"Throughout the ages, there have been so-called 'private' revelations, some of which have been recognized by the authority of the Church. They do not belong, however, to the deposit of faith. It is not their role to improve or complete Christ's definitive Revelation, but to help live more fully by it in a certain period of history. Guided by the Magisterium of the Church, the [collective sense of the faithful] knows how to discern and welcome in these revelations whatever constitutes an authentic call of Christ or his saints to the Church. Christian faith cannot accept 'revelations' that claim to surpass or correct the Revelation of which Christ is the fulfillment, as is the case in certain non-Christian religions and also in certain recent sects which base themselves on such 'revelations'" (Catechism of the Catholic Church 67).
"It is not obligatory nor even possible to give them (private revelations) the assent of Catholic faith, but only of human faith, in conformity with the dictates of prudence, which presents them to us as probable and worthy of pius belief)" (Benedict XIV, De canon., III, liii, xxii, II).
How This Teaching Exalts Christ
"An wicked and adulterous generation demands a sign' (Matt. 12:38).
2 Corinthians 11:14
"Do not quench the Spirit. Do not despise prophetic utterances. Test everything; retain what is good" (1 Thess. 5:19-21).
Early Christian Witness
"The vision which I saw, my brethren, was of the following nature . . . [An] old woman approached, accompanied by six young men . . . [And] she said to me . . . 'Lo! do you not see opposite to you a great tower, built upon the waters, of splendid square stones?' For the tower was built square by the six young men who had come with her. But myriads of men were carrying stones to it, some dragging them from the depths, others removing them from the land, and they handed them to these six young men. . . . [And the woman said:] 'The tower which you see building is myself, the Church . . . the tower is built upon the waters . . . because your life has been and will be "saved through water" [1 Pet. 3:20-21] . . . the six young men . . . are the holy angels of God . . . the other persons who are engaged in carrying the stones . . . also are holy angels of the Lord . . . [And] when the tower is finished and built, then comes the end" (The Shepherd 1:3:1-8 [A.D. 80]).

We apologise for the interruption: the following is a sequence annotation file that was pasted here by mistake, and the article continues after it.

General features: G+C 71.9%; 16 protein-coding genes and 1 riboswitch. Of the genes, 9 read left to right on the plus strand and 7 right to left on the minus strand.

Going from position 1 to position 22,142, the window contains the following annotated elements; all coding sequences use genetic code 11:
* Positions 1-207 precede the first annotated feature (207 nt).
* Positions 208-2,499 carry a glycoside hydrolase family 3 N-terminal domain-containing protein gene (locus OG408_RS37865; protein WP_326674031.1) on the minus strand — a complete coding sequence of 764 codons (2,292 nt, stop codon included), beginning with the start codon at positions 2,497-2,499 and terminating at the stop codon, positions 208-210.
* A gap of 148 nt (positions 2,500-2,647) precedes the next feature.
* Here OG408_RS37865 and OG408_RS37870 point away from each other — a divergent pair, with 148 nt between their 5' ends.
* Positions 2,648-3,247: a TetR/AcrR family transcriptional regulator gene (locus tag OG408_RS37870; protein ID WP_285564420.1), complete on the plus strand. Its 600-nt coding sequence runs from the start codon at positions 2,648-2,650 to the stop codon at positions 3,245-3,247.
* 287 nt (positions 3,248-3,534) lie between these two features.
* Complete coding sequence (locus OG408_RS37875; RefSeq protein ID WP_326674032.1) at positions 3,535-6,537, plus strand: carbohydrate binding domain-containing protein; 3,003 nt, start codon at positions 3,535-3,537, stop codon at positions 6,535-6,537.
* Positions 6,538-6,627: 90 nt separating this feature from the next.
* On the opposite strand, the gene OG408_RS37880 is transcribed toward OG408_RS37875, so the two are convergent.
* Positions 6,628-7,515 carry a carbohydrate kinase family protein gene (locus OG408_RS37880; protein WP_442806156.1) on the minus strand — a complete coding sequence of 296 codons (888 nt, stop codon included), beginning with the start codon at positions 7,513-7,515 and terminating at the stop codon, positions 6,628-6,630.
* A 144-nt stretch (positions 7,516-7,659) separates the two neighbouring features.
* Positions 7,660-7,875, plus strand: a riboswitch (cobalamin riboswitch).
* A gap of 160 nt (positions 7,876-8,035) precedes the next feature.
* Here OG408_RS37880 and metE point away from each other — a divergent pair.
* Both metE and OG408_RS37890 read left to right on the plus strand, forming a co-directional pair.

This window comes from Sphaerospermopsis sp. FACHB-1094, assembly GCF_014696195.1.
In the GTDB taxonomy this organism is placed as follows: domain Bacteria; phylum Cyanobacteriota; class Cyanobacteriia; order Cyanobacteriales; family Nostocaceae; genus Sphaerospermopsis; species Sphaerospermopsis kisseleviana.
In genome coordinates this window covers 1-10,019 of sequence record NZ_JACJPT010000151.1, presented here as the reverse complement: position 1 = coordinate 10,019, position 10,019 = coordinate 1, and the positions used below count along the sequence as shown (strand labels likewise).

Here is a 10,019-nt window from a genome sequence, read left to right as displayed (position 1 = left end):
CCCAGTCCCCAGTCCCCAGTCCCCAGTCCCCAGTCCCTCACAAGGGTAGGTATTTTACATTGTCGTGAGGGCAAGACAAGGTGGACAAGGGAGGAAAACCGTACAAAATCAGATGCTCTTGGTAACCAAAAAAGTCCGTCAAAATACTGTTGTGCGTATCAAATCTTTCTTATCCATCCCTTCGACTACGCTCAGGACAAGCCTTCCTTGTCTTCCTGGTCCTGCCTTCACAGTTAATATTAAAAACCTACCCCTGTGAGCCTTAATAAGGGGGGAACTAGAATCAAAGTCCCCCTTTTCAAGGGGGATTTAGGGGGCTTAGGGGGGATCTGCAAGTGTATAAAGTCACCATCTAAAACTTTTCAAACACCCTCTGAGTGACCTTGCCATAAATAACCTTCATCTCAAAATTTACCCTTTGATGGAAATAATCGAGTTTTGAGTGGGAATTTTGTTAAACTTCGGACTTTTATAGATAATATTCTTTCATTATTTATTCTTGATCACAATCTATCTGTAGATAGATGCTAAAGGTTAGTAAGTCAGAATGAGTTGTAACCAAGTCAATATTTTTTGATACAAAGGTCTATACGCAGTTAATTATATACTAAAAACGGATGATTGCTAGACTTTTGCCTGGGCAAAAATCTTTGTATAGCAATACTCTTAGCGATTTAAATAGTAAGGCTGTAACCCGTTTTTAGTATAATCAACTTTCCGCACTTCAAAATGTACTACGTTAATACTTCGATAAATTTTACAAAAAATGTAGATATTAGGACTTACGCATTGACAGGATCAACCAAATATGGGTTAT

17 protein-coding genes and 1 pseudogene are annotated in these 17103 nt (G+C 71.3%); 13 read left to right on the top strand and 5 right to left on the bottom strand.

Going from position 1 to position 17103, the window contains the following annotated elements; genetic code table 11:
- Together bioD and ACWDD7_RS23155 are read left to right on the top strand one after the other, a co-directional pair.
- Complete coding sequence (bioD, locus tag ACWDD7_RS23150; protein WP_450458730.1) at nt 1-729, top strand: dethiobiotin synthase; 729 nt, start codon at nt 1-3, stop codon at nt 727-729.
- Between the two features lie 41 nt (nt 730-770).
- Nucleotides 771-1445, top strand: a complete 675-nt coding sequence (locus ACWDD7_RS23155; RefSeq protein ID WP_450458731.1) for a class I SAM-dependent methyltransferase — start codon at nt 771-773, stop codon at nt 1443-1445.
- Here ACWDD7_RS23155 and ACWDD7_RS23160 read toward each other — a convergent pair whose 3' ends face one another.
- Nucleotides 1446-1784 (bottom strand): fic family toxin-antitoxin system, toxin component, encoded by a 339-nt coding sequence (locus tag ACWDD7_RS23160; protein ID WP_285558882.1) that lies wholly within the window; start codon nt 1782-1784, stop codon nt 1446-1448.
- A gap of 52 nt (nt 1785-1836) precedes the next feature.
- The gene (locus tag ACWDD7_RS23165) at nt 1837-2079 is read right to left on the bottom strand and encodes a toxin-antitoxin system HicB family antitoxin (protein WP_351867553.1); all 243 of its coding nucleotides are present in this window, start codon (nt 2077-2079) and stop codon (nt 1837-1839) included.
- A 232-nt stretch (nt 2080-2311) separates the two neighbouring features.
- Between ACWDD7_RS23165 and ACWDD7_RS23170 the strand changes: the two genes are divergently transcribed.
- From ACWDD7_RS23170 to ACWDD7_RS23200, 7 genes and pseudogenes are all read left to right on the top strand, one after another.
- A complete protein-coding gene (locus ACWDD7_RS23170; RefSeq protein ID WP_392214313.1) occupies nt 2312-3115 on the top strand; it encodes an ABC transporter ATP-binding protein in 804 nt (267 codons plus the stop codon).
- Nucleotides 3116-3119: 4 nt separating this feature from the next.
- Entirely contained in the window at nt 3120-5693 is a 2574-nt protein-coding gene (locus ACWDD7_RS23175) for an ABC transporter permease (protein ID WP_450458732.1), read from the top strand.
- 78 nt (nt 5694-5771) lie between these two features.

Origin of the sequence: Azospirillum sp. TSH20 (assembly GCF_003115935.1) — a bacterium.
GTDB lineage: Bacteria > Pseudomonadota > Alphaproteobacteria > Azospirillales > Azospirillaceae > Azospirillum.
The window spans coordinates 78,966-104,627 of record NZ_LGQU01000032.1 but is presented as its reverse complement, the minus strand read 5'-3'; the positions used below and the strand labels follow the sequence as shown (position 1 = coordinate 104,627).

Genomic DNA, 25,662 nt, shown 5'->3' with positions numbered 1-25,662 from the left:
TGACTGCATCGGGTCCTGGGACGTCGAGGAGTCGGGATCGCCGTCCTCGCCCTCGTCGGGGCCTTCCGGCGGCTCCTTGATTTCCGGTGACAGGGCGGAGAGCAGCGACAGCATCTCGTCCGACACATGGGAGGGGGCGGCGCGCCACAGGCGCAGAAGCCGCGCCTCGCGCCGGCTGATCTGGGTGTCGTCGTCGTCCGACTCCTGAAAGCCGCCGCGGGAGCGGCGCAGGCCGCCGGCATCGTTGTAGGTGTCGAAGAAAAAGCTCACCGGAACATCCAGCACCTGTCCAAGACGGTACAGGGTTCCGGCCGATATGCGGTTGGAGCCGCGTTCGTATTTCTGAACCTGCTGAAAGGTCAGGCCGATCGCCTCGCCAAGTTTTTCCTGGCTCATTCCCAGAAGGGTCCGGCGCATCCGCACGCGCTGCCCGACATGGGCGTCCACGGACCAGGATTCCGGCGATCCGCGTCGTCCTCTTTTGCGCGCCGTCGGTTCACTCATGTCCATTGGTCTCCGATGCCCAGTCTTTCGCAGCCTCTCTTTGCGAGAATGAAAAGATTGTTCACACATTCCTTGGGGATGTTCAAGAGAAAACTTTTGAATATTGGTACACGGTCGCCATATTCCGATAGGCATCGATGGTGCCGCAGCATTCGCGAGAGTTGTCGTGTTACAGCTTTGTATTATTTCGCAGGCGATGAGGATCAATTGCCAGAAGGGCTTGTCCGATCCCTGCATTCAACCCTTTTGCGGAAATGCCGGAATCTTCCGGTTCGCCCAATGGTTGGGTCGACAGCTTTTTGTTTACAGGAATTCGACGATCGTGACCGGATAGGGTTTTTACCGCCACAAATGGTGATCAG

"For the prophetical gifts remain with us [Christians], even to the present time. And hence you [Jews] ought to understand that [the gifts] formerly among your nation have been transferred to us" (Dialogue with Trypho the Jew 82 [A.D. 155]).
The Martyrdom of Polycarp
"While he [Polycarp] was thus at his prayers, three days before his arrest, he had a vision in which he saw flames reducing his pillow to ashes; whereupon he turned to his companions and said, 'I must be going to be burnt alive.' . . . [After his arrest, the crowd called] loud demands for the Asiarch Philip to let loose a lion at Polycarp. However, he told them that the rules would not allow him to do so since he had already declared the beast-fighting closed; whereupon they decided to set up a unanimous outcry that he should have Polycarp burnt alive" (Martyrdom of Polycarp 5, 12 [A.D. 155]).
The Martyrdom of Polycarp
"Polycarp was . . . bishop of the Catholic Church at Smyrna, and a teacher in our own day who combined both apostle and prophet in his own person. For indeed, every word that ever fell from his lips either has had or will have its fulfillment" (ibid., 16).
Irenaeus of Lyons
"In like manner we do also hear many brethren in the Church who possess prophetic gifts and who through the Spirit speak all kinds of languages and who bring to light for the general benefit the hidden things of men, and declare the mysteries of God" (Against Heresies 5:6:1 [A.D. 189]).
"I, Pionius, have made a fresh transcript of [The Martyrdom of Polycarp]. I found them after Polycarp the Blessed had revealed there whereabouts in a vision, as I will explain hereafter. Time had reduced them almost to tatters, but I gathered them carefully together in the holy that the Lord Jesus may likewise gather myself amongst his elect into his heavenly kingdom. To him, with the Father and the Holy Spirit, be glory forever and ever. Amen" (Martyrdom of Polycarp, copyist note 2 [A.D. 250]).
What is your basis for that assertion? Where does the Bible say that? Nowhere! That belief arises out of a prejudice against Marian apparitions, not out of Scripture. a priori rejection
Hebrews 1:1-2 does not say that God only speaks through His Son, rather than through angels. The entire first chapter of Hebrews argues that Christ is greater than the angels; it does not at all imply that angels (or heavely saints, for that matter) will no longer appear to believers on earth. After all, the Book of Revelation (written after Hebrews) was transmitted by a series of angelic visions.
Moses appeared on the mount of Transfiguration (Matthew 17:1-8), and many deceased righteous people appeared in Jerusalem after Jesus' resurrection (Matt. 27:52-53). Apparitions are definitely biblical!
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